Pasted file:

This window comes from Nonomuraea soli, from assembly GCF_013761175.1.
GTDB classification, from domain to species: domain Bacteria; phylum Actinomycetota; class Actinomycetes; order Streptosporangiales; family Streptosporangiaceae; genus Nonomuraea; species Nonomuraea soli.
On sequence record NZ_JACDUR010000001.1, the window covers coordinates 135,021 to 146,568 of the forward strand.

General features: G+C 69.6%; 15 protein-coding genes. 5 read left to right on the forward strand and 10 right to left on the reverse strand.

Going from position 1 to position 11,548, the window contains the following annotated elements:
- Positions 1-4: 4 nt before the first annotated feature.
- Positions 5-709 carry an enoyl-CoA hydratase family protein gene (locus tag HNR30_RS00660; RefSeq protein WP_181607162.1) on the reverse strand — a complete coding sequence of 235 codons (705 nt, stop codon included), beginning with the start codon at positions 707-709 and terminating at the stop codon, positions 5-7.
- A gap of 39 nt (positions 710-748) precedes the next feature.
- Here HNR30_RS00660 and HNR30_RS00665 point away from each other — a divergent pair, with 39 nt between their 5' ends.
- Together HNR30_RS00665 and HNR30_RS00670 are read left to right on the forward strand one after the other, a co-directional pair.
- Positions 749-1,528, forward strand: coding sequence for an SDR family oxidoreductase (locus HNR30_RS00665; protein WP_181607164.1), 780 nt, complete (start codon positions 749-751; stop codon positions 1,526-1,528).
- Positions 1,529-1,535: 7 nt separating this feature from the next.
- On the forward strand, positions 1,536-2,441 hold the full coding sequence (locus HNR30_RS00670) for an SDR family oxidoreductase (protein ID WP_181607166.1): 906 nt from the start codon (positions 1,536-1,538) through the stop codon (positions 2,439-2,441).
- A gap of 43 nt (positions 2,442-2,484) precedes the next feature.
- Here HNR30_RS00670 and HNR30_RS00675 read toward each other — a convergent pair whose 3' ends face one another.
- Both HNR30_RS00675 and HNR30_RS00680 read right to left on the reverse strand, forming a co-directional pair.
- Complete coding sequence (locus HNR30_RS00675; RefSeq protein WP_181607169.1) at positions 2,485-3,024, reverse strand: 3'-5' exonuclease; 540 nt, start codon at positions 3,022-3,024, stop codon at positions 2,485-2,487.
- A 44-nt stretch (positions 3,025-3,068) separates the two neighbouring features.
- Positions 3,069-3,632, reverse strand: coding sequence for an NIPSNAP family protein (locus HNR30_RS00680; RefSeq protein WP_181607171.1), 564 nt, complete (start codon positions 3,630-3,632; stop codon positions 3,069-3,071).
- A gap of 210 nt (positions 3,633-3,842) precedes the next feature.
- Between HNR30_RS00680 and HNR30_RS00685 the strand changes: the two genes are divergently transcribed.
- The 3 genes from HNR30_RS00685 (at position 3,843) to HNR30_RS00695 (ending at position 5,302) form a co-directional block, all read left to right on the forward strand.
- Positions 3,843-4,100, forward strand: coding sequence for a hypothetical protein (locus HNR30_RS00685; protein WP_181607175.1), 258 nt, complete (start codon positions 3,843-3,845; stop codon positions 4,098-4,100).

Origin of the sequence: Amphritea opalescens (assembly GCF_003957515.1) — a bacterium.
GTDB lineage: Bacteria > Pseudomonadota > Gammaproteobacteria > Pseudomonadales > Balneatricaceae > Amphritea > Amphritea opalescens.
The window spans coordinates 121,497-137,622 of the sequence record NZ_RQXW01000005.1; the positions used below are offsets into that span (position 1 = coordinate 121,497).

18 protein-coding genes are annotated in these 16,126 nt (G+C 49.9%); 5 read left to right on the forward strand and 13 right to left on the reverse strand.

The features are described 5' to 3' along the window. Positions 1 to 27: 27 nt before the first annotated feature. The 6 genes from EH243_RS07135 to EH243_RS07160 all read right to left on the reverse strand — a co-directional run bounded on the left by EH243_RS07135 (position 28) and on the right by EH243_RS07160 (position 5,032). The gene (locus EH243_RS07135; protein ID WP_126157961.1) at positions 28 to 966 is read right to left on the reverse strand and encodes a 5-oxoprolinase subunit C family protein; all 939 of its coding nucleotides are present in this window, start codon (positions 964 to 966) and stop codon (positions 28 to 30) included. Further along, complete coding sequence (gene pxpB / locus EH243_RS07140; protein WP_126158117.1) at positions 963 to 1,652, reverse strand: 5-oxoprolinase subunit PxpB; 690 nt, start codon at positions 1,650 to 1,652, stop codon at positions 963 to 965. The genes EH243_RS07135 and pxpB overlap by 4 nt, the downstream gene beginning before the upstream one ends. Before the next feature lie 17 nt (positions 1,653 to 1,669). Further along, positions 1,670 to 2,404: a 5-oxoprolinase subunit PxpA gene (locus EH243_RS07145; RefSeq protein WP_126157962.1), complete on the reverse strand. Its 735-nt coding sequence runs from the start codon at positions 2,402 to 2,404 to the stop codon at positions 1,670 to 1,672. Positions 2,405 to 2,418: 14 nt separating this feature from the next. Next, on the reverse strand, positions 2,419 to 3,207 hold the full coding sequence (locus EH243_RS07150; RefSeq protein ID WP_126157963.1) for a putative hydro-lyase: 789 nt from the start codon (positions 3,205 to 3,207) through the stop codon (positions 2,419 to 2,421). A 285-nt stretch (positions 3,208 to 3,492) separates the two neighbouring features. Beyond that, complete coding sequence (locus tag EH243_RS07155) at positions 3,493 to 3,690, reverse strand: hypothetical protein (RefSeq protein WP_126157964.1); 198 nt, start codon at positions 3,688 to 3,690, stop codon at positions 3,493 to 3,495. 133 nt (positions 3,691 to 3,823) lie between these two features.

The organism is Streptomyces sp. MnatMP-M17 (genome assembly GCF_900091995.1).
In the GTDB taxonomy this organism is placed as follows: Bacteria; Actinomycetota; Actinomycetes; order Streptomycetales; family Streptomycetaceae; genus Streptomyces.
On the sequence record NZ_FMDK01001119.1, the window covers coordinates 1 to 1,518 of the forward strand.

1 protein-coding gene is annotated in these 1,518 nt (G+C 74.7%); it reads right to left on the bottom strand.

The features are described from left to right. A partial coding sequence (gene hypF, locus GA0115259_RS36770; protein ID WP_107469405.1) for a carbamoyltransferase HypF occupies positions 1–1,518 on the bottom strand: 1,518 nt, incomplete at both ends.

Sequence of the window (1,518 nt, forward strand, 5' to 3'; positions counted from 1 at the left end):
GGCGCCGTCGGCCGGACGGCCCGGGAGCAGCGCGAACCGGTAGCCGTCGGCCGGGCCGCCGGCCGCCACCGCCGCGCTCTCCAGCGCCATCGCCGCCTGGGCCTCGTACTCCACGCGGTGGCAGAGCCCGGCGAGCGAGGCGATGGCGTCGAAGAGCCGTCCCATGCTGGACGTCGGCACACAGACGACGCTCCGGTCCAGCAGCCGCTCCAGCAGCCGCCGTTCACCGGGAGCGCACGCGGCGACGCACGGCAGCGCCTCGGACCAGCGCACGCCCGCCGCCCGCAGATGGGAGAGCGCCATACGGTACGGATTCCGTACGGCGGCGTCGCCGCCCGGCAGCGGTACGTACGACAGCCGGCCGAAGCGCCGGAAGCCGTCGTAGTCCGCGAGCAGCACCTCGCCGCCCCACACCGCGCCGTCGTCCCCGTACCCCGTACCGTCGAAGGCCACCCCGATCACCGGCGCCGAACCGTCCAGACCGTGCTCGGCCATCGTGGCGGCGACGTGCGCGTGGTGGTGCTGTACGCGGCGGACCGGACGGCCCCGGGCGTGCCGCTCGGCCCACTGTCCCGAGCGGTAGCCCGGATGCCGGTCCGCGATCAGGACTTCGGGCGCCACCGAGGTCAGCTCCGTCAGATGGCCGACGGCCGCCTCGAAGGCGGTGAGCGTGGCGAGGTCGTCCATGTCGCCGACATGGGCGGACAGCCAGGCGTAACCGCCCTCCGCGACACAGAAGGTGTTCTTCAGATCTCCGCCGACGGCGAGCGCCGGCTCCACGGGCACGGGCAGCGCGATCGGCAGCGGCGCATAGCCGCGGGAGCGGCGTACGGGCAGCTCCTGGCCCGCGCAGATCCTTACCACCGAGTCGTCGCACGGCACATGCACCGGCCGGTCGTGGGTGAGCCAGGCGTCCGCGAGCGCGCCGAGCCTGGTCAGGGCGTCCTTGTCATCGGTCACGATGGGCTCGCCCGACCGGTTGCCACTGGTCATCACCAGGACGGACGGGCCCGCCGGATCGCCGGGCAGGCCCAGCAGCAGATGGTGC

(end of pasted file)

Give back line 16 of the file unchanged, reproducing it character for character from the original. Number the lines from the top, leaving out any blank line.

- Both HNR30_RS00675 and HNR30_RS00680 read right to left on the reverse strand, forming a co-directional pair.